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Apple Avoids Prior Art, Is Awarded a Patent on Facial Recognition Security

by on04 December 2013 1549 times

There is a phrase in the patent world that used to mean something, but now seems to have lost its meaning: prior art. The term according to Miriam Webster means: “the processes, devices, and modes of achieving the end of an alleged invention that were known or knowable by reasonable diligence before and at its date —used chiefly in patent law”. To put it simply prior art is any technology, device, papers, theory, etc. that was publicly known at the time of “invention” and before the patent filing which could have influenced (or actually did) the inventors.

When there is significant prior art a patent is not supposed to be granted for a technology. The concept and legalities of prior art was supposed to be upheld by the patent office, but the USPTO seems to ignore them in many cases… especially if Apple is involved. The latest instance of this is Apple’s 8,600,120 patent titled “Personal computing device control using face detection and recognition”.

The details of the patent (if you care to read them) will sound very familiar. Apple is trying to patent a facial recognition system to allow you to unlock your locked phone. They are also applying an additional security layer that allows you to apply different permissions based on the face. You can also control a limited number of apps on the device. The patent was filed for recently using a reference to a patent application filed in 2008 (to make it look like it was filed earlier). It was not granted until December 3rd 2013. By contrast Google filed for patent number 8,396,265 (titled “facial recognition”) in June of 2012 (with no reference) and had it granted in March 12 2013. The technology covered in the patent was first released to the world in October 2011. After the launch of face unlock launch Apple tried to file a patent for a similar technology, but were not granted the patent. Google filed for the patent to cover themselves legally shortly after this incident.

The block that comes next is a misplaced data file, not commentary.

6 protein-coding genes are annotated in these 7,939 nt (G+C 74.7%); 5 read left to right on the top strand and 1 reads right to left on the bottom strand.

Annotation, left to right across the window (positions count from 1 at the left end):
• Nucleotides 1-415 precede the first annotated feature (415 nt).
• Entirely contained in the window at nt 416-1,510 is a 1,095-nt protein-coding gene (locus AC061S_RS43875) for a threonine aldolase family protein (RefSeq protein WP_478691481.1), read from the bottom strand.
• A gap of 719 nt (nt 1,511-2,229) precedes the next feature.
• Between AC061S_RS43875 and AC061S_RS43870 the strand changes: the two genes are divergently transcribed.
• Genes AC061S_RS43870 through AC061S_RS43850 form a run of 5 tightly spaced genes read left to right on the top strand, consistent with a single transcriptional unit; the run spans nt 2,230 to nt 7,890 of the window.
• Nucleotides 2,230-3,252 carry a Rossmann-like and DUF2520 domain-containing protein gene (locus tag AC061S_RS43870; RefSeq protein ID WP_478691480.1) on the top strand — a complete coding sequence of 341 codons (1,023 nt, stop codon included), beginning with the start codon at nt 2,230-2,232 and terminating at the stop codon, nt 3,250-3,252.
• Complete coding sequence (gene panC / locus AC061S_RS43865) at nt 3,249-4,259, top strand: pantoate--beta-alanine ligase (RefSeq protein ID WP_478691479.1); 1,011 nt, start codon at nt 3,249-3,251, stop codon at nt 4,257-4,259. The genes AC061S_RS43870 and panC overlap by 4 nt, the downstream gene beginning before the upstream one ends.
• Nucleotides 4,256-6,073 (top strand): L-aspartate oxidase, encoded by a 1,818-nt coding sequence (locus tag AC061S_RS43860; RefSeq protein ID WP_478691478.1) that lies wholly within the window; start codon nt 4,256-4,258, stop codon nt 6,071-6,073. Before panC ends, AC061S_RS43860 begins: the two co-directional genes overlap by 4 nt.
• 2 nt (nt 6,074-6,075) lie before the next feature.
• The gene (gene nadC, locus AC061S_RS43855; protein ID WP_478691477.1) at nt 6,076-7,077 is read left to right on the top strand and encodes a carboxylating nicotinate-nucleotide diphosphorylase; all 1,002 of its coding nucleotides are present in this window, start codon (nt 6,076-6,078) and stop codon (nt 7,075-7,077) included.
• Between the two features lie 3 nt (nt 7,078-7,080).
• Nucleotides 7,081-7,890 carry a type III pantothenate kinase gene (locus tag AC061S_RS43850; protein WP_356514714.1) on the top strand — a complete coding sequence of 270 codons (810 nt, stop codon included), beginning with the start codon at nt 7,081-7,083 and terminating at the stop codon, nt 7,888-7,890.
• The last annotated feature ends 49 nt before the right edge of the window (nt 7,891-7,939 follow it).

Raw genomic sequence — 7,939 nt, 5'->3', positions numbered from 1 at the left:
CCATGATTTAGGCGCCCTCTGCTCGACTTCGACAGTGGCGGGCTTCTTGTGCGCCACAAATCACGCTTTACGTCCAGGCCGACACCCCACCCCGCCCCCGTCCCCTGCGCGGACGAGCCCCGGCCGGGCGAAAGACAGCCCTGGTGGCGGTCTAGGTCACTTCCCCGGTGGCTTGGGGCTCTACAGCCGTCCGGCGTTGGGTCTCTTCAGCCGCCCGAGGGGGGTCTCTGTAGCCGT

Getting back to Apple’s patent and the prior art term. Due to Apple’s penchant for secrecy and the fact that they did not release any information (or products) based on the technology the 8,600,120 patent should not have been granted. It overlaps a patent that has already been granted and that is already in production. Apple knew that this was the case when they continued to push the patent through the USPTO. Where the USPTO failed was to decipher the claims in Apple’s patent and see that they are almost identical to what is already claimed in Google’s patent:

Google’s 8,396,265 Patent claims:
“A method comprising: capturing, by an image capture device coupled to a computing device, an image of a face of a user; detecting, by the computing device, whether a distance between the image capture device and an object represented by at least a portion of the image is less than a threshold distance; and when the detected distance is less than the threshold distance, denying authentication of the user with respect to accessing one or more functionalities controlled by the computing device, wherein the authentication is denied independent of performing facial recognition based at least in part on the captured image. “